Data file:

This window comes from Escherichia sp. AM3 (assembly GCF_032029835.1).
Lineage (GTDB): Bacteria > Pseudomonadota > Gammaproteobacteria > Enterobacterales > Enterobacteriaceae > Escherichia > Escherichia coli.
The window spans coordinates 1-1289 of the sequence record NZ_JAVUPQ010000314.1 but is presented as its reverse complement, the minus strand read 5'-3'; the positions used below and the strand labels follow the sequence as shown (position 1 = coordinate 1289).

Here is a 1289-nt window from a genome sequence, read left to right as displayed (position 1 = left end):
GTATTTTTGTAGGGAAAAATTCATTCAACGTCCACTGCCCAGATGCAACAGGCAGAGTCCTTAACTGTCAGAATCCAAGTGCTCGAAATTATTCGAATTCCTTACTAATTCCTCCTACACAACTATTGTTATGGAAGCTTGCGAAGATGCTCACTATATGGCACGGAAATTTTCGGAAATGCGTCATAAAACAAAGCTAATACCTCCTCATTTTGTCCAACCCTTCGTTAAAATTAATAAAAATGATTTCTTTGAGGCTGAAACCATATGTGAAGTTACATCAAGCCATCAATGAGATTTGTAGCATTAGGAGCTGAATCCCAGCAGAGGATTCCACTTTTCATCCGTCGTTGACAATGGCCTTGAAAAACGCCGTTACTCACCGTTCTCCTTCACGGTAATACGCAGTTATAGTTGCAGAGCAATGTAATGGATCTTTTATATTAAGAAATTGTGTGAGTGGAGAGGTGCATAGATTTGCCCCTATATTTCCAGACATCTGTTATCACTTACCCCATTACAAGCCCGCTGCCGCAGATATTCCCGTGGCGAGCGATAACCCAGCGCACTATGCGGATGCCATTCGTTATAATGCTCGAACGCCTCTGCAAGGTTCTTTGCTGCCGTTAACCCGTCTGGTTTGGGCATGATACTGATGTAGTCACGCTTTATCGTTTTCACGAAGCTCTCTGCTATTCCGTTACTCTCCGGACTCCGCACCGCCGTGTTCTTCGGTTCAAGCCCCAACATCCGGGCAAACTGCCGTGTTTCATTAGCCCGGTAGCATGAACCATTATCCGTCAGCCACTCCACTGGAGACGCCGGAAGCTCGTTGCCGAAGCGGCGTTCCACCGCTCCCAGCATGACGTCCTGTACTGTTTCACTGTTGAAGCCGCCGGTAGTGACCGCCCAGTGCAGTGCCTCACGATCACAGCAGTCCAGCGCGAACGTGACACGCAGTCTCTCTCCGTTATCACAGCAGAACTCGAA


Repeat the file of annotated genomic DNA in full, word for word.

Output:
This window comes from Escherichia sp. AM3 (assembly GCF_032029835.1).
Lineage (GTDB): Bacteria > Pseudomonadota > Gammaproteobacteria > Enterobacterales > Enterobacteriaceae > Escherichia > Escherichia coli.
The window spans coordinates 1-1289 of the sequence record NZ_JAVUPQ010000314.1 but is presented as its reverse complement, the minus strand read 5'-3'; the positions used below and the strand labels follow the sequence as shown (position 1 = coordinate 1289).

Here is a 1289-nt window from a genome sequence, read left to right as displayed (position 1 = left end):
GTATTTTTGTAGGGAAAAATTCATTCAACGTCCACTGCCCAGATGCAACAGGCAGAGTCCTTAACTGTCAGAATCCAAGTGCTCGAAATTATTCGAATTCCTTACTAATTCCTCCTACACAACTATTGTTATGGAAGCTTGCGAAGATGCTCACTATATGGCACGGAAATTTTCGGAAATGCGTCATAAAACAAAGCTAATACCTCCTCATTTTGTCCAACCCTTCGTTAAAATTAATAAAAATGATTTCTTTGAGGCTGAAACCATATGTGAAGTTACATCAAGCCATCAATGAGATTTGTAGCATTAGGAGCTGAATCCCAGCAGAGGATTCCACTTTTCATCCGTCGTTGACAATGGCCTTGAAAAACGCCGTTACTCACCGTTCTCCTTCACGGTAATACGCAGTTATAGTTGCAGAGCAATGTAATGGATCTTTTATATTAAGAAATTGTGTGAGTGGAGAGGTGCATAGATTTGCCCCTATATTTCCAGACATCTGTTATCACTTACCCCATTACAAGCCCGCTGCCGCAGATATTCCCGTGGCGAGCGATAACCCAGCGCACTATGCGGATGCCATTCGTTATAATGCTCGAACGCCTCTGCAAGGTTCTTTGCTGCCGTTAACCCGTCTGGTTTGGGCATGATACTGATGTAGTCACGCTTTATCGTTTTCACGAAGCTCTCTGCTATTCCGTTACTCTCCGGACTCCGCACCGCCGTGTTCTTCGGTTCAAGCCCCAACATCCGGGCAAACTGCCGTGTTTCATTAGCCCGGTAGCATGAACCATTATCCGTCAGCCACTCCACTGGAGACGCCGGAAGCTCGTTGCCGAAGCGGCGTTCCACCGCTCCCAGCATGACGTCCTGTACTGTTTCACTGTTGAAGCCGCCGGTAGTGACCGCCCAGTGCAGTGCCTCACGATCACAGCAGTCCAGCGCGAACGTGACACGCAGTCTCTCTCCGTTATCACAGCAGAACTCGAA